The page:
2020 Volume 18 Issue 5 Pages 180-185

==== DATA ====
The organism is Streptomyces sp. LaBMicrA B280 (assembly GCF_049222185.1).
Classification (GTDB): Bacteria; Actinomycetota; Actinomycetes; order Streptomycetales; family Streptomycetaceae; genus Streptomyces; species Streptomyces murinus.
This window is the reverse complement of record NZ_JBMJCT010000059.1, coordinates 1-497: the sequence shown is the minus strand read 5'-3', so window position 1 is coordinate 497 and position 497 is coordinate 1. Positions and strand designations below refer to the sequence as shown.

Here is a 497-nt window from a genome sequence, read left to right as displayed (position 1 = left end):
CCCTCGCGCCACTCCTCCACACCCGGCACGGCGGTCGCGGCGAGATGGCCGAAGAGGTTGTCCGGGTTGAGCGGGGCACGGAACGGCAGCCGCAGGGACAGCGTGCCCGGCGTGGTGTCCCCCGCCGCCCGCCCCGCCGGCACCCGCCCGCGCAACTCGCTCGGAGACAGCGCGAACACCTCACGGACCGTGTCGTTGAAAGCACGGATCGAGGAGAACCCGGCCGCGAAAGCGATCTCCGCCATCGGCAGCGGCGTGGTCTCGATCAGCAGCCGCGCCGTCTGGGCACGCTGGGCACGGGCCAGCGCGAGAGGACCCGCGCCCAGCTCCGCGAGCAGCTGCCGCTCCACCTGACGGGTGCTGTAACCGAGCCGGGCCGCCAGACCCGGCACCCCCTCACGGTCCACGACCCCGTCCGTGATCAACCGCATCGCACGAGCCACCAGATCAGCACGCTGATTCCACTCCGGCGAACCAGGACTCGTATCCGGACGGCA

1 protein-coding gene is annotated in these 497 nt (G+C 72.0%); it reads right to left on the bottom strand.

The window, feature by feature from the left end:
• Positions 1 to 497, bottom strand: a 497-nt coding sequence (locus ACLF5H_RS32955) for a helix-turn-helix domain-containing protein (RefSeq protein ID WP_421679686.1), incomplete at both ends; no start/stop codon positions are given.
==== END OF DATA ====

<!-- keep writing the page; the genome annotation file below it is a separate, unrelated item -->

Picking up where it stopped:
Over the past few years, the number of Japanese astronauts recruited for a long-term stay in the International Space Station (ISS) has increased. Being on a prolonged mission with the same people, in the same room, should impose psychosocial stress on the astronauts, possibly causing feelings of “psychological suffocation”. Several confinement studies have been conducted to simulate the conditions of the ISS, the Mir space station, and potential habitats on Mars, and to survey psychological interpersonal communication between the crew in a confined environment, including the Isolation Study for European Manned Space Infrastructure, Experimental Campaign for the European Manned Space Infrastructure, Simulation of Flight of International Crew on Space Station, Human Behavior in Extended Spaceflight, Mars-500, and Hawaii Space Exploration Analog and Simulation. Here, the findings from these studies were integrated into a structured review according to an evidence-based set of items for reporting in systematic reviews and meta-analyses. The results indicated that metaanalyses would not always be appropriate because it is difficult to design a research protocol with a high level of evidence in this field. Therefore, future research in this field should be focused on the following three points: 1) developing more accurate parameters for monitoring stress levels in long-term confinement environments; 2) analyzing stress levels in such situations with higher precision; and 3) accumulating and assembling existing and future data from long-term confinement environments.